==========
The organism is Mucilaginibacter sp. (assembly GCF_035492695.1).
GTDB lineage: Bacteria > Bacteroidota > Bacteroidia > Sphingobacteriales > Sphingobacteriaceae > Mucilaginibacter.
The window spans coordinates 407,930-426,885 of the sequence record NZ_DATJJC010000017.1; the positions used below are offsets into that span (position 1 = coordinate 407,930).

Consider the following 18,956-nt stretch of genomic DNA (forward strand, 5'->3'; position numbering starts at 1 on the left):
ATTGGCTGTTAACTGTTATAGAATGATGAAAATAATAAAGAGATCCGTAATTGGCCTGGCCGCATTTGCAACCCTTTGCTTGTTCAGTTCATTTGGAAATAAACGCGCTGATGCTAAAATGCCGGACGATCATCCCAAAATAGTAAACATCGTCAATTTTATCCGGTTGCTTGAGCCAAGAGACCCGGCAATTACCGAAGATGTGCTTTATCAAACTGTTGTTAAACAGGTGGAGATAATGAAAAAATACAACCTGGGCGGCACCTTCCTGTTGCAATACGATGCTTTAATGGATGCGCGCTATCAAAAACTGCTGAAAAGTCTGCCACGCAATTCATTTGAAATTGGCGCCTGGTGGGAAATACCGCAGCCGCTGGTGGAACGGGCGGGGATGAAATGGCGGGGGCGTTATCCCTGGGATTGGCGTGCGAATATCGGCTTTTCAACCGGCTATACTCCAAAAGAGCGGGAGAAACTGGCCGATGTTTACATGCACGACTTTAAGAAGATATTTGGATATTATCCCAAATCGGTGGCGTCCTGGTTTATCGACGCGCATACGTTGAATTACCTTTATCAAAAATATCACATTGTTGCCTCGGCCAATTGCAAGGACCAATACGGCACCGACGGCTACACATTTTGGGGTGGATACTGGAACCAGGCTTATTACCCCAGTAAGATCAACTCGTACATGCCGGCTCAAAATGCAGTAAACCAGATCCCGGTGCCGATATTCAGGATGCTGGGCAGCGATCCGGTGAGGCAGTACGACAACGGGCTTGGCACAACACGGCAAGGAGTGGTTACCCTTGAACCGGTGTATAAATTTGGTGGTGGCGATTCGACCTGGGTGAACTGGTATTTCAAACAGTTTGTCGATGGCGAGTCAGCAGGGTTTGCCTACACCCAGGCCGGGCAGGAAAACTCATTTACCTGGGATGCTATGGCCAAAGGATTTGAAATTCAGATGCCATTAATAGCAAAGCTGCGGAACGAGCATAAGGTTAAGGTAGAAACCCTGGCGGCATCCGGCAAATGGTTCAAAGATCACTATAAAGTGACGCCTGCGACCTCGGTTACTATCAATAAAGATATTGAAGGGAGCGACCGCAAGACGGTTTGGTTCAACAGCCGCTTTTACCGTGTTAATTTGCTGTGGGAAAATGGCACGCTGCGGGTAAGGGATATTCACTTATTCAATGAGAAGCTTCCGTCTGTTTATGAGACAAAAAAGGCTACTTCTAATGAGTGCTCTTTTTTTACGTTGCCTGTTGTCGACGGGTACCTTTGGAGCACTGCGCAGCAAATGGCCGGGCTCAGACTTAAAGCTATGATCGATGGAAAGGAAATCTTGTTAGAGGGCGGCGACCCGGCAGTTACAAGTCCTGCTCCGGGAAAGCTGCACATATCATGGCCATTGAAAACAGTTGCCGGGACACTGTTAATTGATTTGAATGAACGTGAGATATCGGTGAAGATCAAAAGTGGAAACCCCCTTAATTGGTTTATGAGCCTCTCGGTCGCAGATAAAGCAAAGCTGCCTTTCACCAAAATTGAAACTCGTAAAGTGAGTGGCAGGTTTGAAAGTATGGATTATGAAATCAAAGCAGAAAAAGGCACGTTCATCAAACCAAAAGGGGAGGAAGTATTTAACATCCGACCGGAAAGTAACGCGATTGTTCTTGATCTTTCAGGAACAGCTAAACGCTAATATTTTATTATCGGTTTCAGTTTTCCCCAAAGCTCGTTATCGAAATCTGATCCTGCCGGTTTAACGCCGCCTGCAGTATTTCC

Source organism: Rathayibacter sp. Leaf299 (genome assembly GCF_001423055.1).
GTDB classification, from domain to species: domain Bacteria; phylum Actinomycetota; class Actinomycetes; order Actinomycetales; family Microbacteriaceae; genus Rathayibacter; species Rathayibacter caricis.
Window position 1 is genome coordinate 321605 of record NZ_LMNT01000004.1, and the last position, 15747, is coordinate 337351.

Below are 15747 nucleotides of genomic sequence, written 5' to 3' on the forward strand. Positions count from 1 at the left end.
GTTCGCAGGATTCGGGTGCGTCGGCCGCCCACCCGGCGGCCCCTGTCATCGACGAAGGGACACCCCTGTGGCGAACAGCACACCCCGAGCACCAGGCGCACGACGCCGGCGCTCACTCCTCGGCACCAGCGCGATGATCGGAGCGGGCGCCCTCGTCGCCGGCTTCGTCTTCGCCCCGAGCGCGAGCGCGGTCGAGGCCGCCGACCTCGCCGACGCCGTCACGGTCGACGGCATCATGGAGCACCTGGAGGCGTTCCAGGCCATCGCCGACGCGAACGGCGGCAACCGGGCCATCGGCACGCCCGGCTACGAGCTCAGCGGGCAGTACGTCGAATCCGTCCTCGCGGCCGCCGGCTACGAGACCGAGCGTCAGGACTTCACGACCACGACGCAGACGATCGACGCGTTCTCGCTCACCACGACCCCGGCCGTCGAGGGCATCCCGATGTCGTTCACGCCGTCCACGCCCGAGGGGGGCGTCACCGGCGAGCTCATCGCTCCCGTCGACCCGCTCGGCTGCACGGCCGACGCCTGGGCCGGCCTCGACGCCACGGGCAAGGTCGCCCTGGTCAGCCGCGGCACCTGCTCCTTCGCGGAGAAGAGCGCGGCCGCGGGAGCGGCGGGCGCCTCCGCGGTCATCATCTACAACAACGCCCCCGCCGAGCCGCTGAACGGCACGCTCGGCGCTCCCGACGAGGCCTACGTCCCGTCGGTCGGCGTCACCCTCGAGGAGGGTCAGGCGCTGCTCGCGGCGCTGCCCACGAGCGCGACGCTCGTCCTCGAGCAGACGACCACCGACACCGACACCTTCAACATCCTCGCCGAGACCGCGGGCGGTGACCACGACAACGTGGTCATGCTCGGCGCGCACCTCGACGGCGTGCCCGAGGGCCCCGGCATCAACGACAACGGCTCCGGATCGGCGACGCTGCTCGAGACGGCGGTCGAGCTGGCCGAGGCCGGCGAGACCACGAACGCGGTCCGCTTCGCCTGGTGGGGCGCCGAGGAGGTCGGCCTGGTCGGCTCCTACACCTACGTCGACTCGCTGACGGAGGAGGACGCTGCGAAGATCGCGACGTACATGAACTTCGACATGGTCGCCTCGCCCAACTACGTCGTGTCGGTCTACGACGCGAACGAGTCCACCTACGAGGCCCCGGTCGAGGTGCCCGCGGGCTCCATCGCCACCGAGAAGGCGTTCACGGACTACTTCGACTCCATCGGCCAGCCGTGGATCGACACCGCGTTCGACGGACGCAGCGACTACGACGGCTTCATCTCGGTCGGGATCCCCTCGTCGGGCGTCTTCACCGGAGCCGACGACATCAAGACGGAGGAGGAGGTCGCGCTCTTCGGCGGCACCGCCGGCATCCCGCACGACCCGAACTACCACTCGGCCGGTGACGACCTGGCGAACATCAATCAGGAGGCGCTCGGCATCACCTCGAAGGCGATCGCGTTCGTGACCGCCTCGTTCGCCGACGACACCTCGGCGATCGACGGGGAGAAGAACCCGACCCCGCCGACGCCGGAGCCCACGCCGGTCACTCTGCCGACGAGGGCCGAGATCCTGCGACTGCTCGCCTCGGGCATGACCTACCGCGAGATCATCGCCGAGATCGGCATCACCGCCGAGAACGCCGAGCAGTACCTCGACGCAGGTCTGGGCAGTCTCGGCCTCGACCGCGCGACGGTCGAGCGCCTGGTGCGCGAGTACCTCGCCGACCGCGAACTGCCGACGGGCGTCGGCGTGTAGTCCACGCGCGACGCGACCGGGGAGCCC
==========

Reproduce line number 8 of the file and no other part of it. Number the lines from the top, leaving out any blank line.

Window position 1 is genome coordinate 321605 of record NZ_LMNT01000004.1, and the last position, 15747, is coordinate 337351.